You see them in the library, catching up on their latest reading assignment for their Shakespeare class. You see them in the cafeteria as they make the lap around Gwinn, deciding what to get for lunch. You see them in the bookstore spending hundreds of dollars on the same books you had to buy last quarter.
But that is not the only place you see them. You see them in the gym lifting weights day after day after two exhausting hours of practice. You see them at Interbay sprinting up and down the field, not letting anyone near their goal. You see them in Royal Brougham playing for the NCAA Regional finals. You see them after practice with their arms, legs, shoulders, knees, and ankles taped, wrapped and iced.
They are not just students; they are SPU’s student athletes.
According to the NCAA, there are about 355, 688 male and female NCAA student athletes. The U.S. Census Bureau estimates that the U.S. population in May 2005 is about 296,113,443 people. So, about .12% of our nation’s population are student athletes.
At SPU the ration is a little smaller. Currently there are 217 student athletes at SPU representing 14 teams, which include: men’s and women’s soccer, volleyball, men’s and women’s cross country, men’s and women’s basketball, gymnastics, men’s and women’s crew, men’s and women’s indoor track and field, and men’s and women’s outdoor track and field.
So what really makes a student athlete so different from their non-collegiate athlete peers? Time. Student athletes regularly fight to balance sports and schoolwork throughout their college careers.
Most SPU athletes are either training or competing in their sport six days a week. SPU freshman gymnast Ashley Domres said, "[athletics] consumes most of my time."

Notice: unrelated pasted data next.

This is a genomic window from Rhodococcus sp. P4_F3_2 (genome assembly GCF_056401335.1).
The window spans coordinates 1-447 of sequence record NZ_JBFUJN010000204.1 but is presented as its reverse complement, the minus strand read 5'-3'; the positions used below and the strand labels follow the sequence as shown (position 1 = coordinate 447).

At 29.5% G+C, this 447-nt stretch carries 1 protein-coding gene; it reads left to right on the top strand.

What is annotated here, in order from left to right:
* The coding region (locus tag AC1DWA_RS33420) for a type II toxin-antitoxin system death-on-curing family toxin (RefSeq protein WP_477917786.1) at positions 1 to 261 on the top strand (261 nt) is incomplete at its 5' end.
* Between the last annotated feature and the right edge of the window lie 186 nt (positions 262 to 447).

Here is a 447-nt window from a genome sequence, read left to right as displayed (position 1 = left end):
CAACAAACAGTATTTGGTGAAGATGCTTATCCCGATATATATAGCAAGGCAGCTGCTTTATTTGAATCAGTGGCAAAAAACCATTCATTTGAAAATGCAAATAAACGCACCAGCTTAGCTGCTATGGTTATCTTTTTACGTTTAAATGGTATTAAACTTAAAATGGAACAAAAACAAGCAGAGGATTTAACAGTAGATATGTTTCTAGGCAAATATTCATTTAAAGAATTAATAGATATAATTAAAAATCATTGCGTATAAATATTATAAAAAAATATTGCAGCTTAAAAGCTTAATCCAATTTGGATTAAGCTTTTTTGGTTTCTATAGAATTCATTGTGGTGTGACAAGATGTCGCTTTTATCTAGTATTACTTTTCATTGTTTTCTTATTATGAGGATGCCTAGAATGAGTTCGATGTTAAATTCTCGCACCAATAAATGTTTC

Men’s basketball team member Ralph Steele agrees that sports takes up a lot of time. Steele said that he spends about four hours per day training for his sport.
As volleyball player sophomore Tiffany Butac put it, sports are "a first priority after school."
After a long day of practice, heptathlete Danielle Ayers-Stamper acknowledges that school work is not the easiest thing to do: "Who wants to go back and stare at a book after 4 hrs of using your brain and body intensely?"
This stretch on time comes not only from practice but from traveling as well. Every SPU sports team travels to road games, with some teams traveling as close as the University of Washington or Seattle University and other teams traveling as far as Barry University in Florida or Cal State Monterey Bay in California.
Most SPU sports teams have an average of 50-60 percent of their games on the road. This number does not include sports such as cross country, crew and track, which require constant travel.
According to SPU basketball player junior Tony Binetti, an average road trip can take up a few days. "During the season we have about 15 road games, but each road game takes a travel day, then the game, then travel days back; so, for one road game our team could be gone for about three to four days," Binetti said.